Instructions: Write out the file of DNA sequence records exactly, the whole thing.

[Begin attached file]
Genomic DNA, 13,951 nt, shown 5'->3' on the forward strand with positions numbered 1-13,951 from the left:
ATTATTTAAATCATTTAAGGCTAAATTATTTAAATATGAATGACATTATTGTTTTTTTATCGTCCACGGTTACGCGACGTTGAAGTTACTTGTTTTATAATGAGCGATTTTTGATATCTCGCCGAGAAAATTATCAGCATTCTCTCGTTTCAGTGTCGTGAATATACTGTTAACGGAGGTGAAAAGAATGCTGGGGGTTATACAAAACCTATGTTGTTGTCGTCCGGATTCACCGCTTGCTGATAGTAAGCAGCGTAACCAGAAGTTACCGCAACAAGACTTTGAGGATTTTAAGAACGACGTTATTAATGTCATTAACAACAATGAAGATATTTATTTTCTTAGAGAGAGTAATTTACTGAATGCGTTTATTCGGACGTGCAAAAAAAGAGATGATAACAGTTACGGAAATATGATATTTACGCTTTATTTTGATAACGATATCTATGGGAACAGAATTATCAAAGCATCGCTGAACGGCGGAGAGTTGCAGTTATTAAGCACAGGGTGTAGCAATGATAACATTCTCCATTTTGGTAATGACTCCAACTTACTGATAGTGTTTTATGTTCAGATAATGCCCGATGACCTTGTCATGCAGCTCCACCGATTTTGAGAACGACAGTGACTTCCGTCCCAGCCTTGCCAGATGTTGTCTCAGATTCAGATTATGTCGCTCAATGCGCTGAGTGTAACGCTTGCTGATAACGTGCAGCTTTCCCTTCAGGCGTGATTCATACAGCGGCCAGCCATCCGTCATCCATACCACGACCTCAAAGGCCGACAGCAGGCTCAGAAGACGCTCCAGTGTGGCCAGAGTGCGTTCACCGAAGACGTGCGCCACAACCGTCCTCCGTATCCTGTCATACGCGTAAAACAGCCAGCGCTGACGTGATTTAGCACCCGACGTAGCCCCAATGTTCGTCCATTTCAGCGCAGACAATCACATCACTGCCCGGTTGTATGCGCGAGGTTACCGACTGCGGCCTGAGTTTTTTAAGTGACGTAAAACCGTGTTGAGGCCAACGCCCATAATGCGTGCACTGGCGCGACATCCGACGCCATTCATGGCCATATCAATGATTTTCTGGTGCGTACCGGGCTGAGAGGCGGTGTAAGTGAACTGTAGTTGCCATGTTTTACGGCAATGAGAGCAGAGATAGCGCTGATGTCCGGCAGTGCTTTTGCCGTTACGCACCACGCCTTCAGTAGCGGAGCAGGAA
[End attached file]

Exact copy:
Genomic DNA, 13,951 nt, shown 5'->3' on the forward strand with positions numbered 1-13,951 from the left:
ATTATTTAAATCATTTAAGGCTAAATTATTTAAATATGAATGACATTATTGTTTTTTTATCGTCCACGGTTACGCGACGTTGAAGTTACTTGTTTTATAATGAGCGATTTTTGATATCTCGCCGAGAAAATTATCAGCATTCTCTCGTTTCAGTGTCGTGAATATACTGTTAACGGAGGTGAAAAGAATGCTGGGGGTTATACAAAACCTATGTTGTTGTCGTCCGGATTCACCGCTTGCTGATAGTAAGCAGCGTAACCAGAAGTTACCGCAACAAGACTTTGAGGATTTTAAGAACGACGTTATTAATGTCATTAACAACAATGAAGATATTTATTTTCTTAGAGAGAGTAATTTACTGAATGCGTTTATTCGGACGTGCAAAAAAAGAGATGATAACAGTTACGGAAATATGATATTTACGCTTTATTTTGATAACGATATCTATGGGAACAGAATTATCAAAGCATCGCTGAACGGCGGAGAGTTGCAGTTATTAAGCACAGGGTGTAGCAATGATAACATTCTCCATTTTGGTAATGACTCCAACTTACTGATAGTGTTTTATGTTCAGATAATGCCCGATGACCTTGTCATGCAGCTCCACCGATTTTGAGAACGACAGTGACTTCCGTCCCAGCCTTGCCAGATGTTGTCTCAGATTCAGATTATGTCGCTCAATGCGCTGAGTGTAACGCTTGCTGATAACGTGCAGCTTTCCCTTCAGGCGTGATTCATACAGCGGCCAGCCATCCGTCATCCATACCACGACCTCAAAGGCCGACAGCAGGCTCAGAAGACGCTCCAGTGTGGCCAGAGTGCGTTCACCGAAGACGTGCGCCACAACCGTCCTCCGTATCCTGTCATACGCGTAAAACAGCCAGCGCTGACGTGATTTAGCACCCGACGTAGCCCCAATGTTCGTCCATTTCAGCGCAGACAATCACATCACTGCCCGGTTGTATGCGCGAGGTTACCGACTGCGGCCTGAGTTTTTTAAGTGACGTAAAACCGTGTTGAGGCCAACGCCCATAATGCGTGCACTGGCGCGACATCCGACGCCATTCATGGCCATATCAATGATTTTCTGGTGCGTACCGGGCTGAGAGGCGGTGTAAGTGAACTGTAGTTGCCATGTTTTACGGCAATGAGAGCAGAGATAGCGCTGATGTCCGGCAGTGCTTTTGCCGTTACGCACCACGCCTTCAGTAGCGGAGCAGGAA